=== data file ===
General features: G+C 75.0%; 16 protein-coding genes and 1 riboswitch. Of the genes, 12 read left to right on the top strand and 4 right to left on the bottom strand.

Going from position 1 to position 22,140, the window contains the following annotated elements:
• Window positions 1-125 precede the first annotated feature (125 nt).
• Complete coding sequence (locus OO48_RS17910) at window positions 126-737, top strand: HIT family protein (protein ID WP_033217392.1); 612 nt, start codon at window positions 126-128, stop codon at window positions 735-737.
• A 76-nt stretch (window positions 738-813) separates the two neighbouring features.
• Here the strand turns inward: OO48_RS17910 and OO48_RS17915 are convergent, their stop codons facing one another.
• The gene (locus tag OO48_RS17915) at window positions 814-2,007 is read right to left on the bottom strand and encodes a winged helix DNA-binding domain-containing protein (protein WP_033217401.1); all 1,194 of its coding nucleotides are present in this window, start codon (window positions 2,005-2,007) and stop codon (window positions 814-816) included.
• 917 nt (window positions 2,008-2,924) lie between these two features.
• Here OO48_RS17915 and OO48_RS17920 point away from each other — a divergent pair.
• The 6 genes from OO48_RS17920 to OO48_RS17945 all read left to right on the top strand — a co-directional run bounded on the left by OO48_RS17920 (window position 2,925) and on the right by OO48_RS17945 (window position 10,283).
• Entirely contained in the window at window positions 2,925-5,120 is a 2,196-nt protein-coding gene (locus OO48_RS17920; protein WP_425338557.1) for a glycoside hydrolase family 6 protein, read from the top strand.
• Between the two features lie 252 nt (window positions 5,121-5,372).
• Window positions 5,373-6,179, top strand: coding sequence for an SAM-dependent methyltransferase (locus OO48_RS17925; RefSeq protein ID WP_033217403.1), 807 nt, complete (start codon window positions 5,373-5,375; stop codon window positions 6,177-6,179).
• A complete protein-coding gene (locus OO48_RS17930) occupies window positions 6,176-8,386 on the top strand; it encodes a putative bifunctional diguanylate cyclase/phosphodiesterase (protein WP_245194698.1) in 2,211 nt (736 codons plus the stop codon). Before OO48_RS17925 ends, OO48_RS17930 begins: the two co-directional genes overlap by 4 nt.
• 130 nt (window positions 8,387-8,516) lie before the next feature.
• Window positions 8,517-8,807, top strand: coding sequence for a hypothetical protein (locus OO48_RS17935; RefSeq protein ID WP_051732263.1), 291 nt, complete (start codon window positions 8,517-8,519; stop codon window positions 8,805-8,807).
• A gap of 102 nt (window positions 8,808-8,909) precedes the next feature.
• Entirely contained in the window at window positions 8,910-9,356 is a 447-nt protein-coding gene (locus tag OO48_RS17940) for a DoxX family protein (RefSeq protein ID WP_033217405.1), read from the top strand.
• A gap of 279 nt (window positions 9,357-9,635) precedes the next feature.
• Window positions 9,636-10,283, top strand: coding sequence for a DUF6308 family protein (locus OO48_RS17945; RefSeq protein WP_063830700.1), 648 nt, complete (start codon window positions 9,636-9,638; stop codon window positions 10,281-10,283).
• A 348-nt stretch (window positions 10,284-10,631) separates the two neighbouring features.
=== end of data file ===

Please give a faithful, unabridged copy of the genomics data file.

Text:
General features: G+C 75.0%; 16 protein-coding genes and 1 riboswitch. Of the genes, 12 read left to right on the top strand and 4 right to left on the bottom strand.

Going from position 1 to position 22,140, the window contains the following annotated elements:
• Window positions 1-125 precede the first annotated feature (125 nt).
• Complete coding sequence (locus OO48_RS17910) at window positions 126-737, top strand: HIT family protein (protein ID WP_033217392.1); 612 nt, start codon at window positions 126-128, stop codon at window positions 735-737.
• A 76-nt stretch (window positions 738-813) separates the two neighbouring features.
• Here the strand turns inward: OO48_RS17910 and OO48_RS17915 are convergent, their stop codons facing one another.
• The gene (locus tag OO48_RS17915) at window positions 814-2,007 is read right to left on the bottom strand and encodes a winged helix DNA-binding domain-containing protein (protein WP_033217401.1); all 1,194 of its coding nucleotides are present in this window, start codon (window positions 2,005-2,007) and stop codon (window positions 814-816) included.
• 917 nt (window positions 2,008-2,924) lie between these two features.
• Here OO48_RS17915 and OO48_RS17920 point away from each other — a divergent pair.
• The 6 genes from OO48_RS17920 to OO48_RS17945 all read left to right on the top strand — a co-directional run bounded on the left by OO48_RS17920 (window position 2,925) and on the right by OO48_RS17945 (window position 10,283).
• Entirely contained in the window at window positions 2,925-5,120 is a 2,196-nt protein-coding gene (locus OO48_RS17920; protein WP_425338557.1) for a glycoside hydrolase family 6 protein, read from the top strand.
• Between the two features lie 252 nt (window positions 5,121-5,372).
• Window positions 5,373-6,179, top strand: coding sequence for an SAM-dependent methyltransferase (locus OO48_RS17925; RefSeq protein ID WP_033217403.1), 807 nt, complete (start codon window positions 5,373-5,375; stop codon window positions 6,177-6,179).
• A complete protein-coding gene (locus OO48_RS17930) occupies window positions 6,176-8,386 on the top strand; it encodes a putative bifunctional diguanylate cyclase/phosphodiesterase (protein WP_245194698.1) in 2,211 nt (736 codons plus the stop codon). Before OO48_RS17925 ends, OO48_RS17930 begins: the two co-directional genes overlap by 4 nt.
• 130 nt (window positions 8,387-8,516) lie before the next feature.
• Window positions 8,517-8,807, top strand: coding sequence for a hypothetical protein (locus OO48_RS17935; RefSeq protein ID WP_051732263.1), 291 nt, complete (start codon window positions 8,517-8,519; stop codon window positions 8,805-8,807).
• A gap of 102 nt (window positions 8,808-8,909) precedes the next feature.
• Entirely contained in the window at window positions 8,910-9,356 is a 447-nt protein-coding gene (locus tag OO48_RS17940) for a DoxX family protein (RefSeq protein ID WP_033217405.1), read from the top strand.
• A gap of 279 nt (window positions 9,357-9,635) precedes the next feature.
• Window positions 9,636-10,283, top strand: coding sequence for a DUF6308 family protein (locus OO48_RS17945; RefSeq protein WP_063830700.1), 648 nt, complete (start codon window positions 9,636-9,638; stop codon window positions 10,281-10,283).
• A 348-nt stretch (window positions 10,284-10,631) separates the two neighbouring features.